Mc Gill et al. , carried out a multicenter prospective observational cohort study enrolling 638 adult patients with symptoms consistent with meningitis across England from 2011 to 2014: viral etiology was identified in 38% of patients and a bacterial etiology in 16% but in 42% of subjects, no pathogen was found. The most frequent viruses detected were EV (127 patients, 20%), followed by HSV and VZV. A higher percentage of patients with no causative virus identified (46.1%) was reported by Kaminski et al. , in a study on aseptic infections of the central nervous system etiology including 191 adult subjects diagnosed in Germany from 2007 to 2014: the highest incidence of EV infections (36%) was found in meningitis and, conversely, HSV and VZV were the main causes of encephalitis and meningoencephalitis. Other viruses found positive with routinely PCR methods in the two studies were Epstein-Barr Virus (EBV) , cytomegalovirus (CMV) , measles virus (MEAV) , Mumps Virus (MUMV) [4, 5], human herpes virus-6 (HHV-6)  and Toscana virus .
Almost all published data on molecular epidemiology of suspected central nervous system infections in adult patients reported the frequency of positive detection in cerebrospinal fluid (CSF) for each specific virus and included the testing of the most important causes of neurological disease. Viruses as human herpesvirus-7 (HHV-7), which may cause CNS disease both in case of primary infection  and of reactivation , are rarely looked for; moreover, a few data on the influence of the diagnostic approach (how many and which viral PCRs were requested for each patient) in clinical practice are available.
The aim of this retrospective study was to give an integrated report of the detection of a wide spectrum of viruses such as EV, parvovirus B19 (PvB19), EBV, VZV, HHV-7, HSV, JC virus (JCV), HHV-6,MEAV, human adenovirus (HAdV), CMV, West Nile Virus (WNV), human parechoviruses (HPeVs), Tick-Borne Encephalitis Virus (TBEV), human herpesvirus-8 (HHV-8),MUMV, and human T-cell leukaemia virus type 1 (HTLV-1) identified through molecular techniques and to show the diagnostic workflow in an unselected cohort of adult patients with a clinically suspected central nervous system infection.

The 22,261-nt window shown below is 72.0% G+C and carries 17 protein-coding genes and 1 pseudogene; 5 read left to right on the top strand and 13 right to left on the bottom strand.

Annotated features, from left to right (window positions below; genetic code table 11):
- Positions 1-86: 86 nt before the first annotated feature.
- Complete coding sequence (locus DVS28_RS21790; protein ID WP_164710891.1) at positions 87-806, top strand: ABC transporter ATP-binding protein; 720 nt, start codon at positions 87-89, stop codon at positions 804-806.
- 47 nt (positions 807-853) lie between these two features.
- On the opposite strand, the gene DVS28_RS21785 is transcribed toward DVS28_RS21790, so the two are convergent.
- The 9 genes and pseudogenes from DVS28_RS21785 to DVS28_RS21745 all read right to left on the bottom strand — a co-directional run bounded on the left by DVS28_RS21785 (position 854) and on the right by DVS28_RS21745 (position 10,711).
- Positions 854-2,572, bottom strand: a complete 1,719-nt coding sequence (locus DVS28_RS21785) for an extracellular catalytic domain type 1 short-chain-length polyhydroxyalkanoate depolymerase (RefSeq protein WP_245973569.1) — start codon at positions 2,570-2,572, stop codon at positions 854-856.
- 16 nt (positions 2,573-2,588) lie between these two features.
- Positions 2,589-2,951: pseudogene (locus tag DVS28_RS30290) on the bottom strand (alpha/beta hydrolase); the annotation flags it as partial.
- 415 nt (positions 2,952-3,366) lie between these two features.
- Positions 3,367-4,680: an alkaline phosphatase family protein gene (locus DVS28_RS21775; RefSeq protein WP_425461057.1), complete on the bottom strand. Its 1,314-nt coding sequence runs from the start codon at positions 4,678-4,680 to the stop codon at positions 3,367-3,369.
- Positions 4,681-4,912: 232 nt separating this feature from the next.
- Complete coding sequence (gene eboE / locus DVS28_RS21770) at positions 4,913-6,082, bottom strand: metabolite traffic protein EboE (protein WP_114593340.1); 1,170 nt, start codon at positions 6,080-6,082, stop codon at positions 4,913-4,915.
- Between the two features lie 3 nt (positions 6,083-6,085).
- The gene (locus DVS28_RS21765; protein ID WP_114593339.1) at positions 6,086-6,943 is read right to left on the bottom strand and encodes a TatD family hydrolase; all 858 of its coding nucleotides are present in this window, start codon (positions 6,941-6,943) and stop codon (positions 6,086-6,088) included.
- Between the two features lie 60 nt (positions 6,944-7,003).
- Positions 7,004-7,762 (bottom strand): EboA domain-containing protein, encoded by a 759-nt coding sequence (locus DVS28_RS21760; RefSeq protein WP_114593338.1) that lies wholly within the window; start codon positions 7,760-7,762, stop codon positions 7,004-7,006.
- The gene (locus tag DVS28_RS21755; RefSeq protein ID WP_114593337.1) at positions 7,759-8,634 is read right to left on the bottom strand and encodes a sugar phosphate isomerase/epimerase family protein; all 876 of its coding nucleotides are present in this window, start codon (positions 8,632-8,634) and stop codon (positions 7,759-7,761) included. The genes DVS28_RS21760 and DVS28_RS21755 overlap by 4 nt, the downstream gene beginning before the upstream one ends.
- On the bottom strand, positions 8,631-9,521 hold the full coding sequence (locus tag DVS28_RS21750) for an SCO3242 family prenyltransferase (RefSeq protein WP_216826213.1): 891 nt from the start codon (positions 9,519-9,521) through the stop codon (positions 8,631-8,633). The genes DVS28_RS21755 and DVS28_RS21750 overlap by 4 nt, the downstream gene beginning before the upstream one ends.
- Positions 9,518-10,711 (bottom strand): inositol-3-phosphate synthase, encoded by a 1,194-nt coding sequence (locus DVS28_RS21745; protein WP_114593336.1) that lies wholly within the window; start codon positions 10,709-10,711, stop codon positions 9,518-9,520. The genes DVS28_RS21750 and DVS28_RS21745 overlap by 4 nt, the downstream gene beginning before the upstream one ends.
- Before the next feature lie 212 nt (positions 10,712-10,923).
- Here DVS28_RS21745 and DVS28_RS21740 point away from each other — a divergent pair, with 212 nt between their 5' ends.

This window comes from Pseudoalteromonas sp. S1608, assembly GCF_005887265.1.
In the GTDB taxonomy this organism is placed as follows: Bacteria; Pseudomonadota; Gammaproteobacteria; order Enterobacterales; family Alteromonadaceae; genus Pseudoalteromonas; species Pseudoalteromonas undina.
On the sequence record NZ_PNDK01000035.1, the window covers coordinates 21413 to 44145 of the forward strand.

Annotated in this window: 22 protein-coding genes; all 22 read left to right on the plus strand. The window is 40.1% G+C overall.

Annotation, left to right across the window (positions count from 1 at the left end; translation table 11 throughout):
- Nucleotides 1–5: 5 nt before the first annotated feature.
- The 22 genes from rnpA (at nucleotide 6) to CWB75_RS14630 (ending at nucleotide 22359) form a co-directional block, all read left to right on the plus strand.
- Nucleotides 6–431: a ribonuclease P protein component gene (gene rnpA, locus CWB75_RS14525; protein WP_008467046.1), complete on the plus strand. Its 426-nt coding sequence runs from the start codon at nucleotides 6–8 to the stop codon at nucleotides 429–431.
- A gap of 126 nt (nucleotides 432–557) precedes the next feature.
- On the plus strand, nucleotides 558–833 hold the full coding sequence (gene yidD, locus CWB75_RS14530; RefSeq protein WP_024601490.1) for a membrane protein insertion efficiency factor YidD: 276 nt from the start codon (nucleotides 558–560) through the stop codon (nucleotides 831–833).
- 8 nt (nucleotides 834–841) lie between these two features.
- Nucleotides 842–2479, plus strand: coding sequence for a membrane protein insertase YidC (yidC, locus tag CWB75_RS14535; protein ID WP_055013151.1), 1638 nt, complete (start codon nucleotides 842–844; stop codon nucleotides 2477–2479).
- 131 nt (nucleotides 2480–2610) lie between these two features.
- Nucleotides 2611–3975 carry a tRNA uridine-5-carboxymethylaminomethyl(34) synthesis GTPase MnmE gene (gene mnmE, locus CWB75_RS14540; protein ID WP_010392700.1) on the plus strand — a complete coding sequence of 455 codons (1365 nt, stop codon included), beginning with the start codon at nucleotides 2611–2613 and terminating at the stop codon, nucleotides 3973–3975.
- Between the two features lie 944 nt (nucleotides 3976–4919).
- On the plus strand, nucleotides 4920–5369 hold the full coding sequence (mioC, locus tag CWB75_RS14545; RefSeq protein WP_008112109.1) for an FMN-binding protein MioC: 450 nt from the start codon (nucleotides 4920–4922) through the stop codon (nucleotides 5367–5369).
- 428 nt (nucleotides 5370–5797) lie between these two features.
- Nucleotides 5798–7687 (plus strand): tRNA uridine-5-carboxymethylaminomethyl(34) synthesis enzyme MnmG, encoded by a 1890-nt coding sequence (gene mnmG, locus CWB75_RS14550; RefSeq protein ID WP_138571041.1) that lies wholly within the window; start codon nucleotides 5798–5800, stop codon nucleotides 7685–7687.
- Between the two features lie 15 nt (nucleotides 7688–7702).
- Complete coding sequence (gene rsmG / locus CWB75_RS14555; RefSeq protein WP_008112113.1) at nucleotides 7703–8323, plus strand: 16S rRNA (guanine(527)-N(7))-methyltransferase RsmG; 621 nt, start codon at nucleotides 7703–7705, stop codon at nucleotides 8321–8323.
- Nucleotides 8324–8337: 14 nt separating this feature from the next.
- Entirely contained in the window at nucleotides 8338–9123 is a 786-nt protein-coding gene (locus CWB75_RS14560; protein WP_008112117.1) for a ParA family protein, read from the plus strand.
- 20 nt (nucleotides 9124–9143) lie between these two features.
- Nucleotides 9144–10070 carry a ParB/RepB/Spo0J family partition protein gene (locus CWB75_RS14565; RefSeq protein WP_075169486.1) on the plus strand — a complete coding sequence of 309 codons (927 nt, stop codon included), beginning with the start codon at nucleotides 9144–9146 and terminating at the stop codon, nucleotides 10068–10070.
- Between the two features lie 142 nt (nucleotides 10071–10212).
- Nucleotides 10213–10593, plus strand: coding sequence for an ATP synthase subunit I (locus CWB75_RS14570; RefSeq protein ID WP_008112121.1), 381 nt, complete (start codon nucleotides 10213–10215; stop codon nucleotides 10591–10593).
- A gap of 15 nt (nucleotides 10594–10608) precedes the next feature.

2. MATERIALS AND METHODS
2.1. Study Design
This is a retrospective study to investigate the prevalence of detection of viruses included in the CSF analysis requests of adult patients (age 18-64 years) with a suspected CNS acute infection. All samples selected for EV and/or HSV testing, sent to the Microbiology and Virology Unit of the University of Padova from January, 1 2011 to October, 31 2017 from hospitals of the Veneto region, were included. The requested molecular tests were at the full discretion of the treating physician and they were included in the routine diagnostic approach to the disease. When a patient had more than one sample available, only the first one was included in the statistical analysis, regardless of the time interval between the first and the subsequent samples. All samples were tested in duplicate. Samples obtained from patients with a known diagnosis of HIV infection and/or with a positive CSF culture result for bacteria, fungi or mycobacteria were excluded from the analysis. Only viruses that were tested in at least 10% of the study population and/or with a positive result were included in the study.
2.2. Laboratory Methods
The CSF samples were stored at 4 °C and processed within 24 h of arrival. The tests were performed using the protocols currently applied at the Microbiology and Virology Unit of the Padova Hospital, as previously described [11-14]. During all DNA extractions and purifications, precautions were taken to reduce the risk of false-positive results. Sample adequacy was tested by real-time PCR amplification of the β-globin gene when DNA viruses were tested, and by real-time PCR amplification of a sequence of the RNase P gene in cases of RNA viruses. EBV-DNA and CMV-DNA viral loads were expressed in copies/mL with a threshold level of 1000 copies/mL. HSV typing was performed in positive samples, as previously reported .
2.3. Statistical Analysis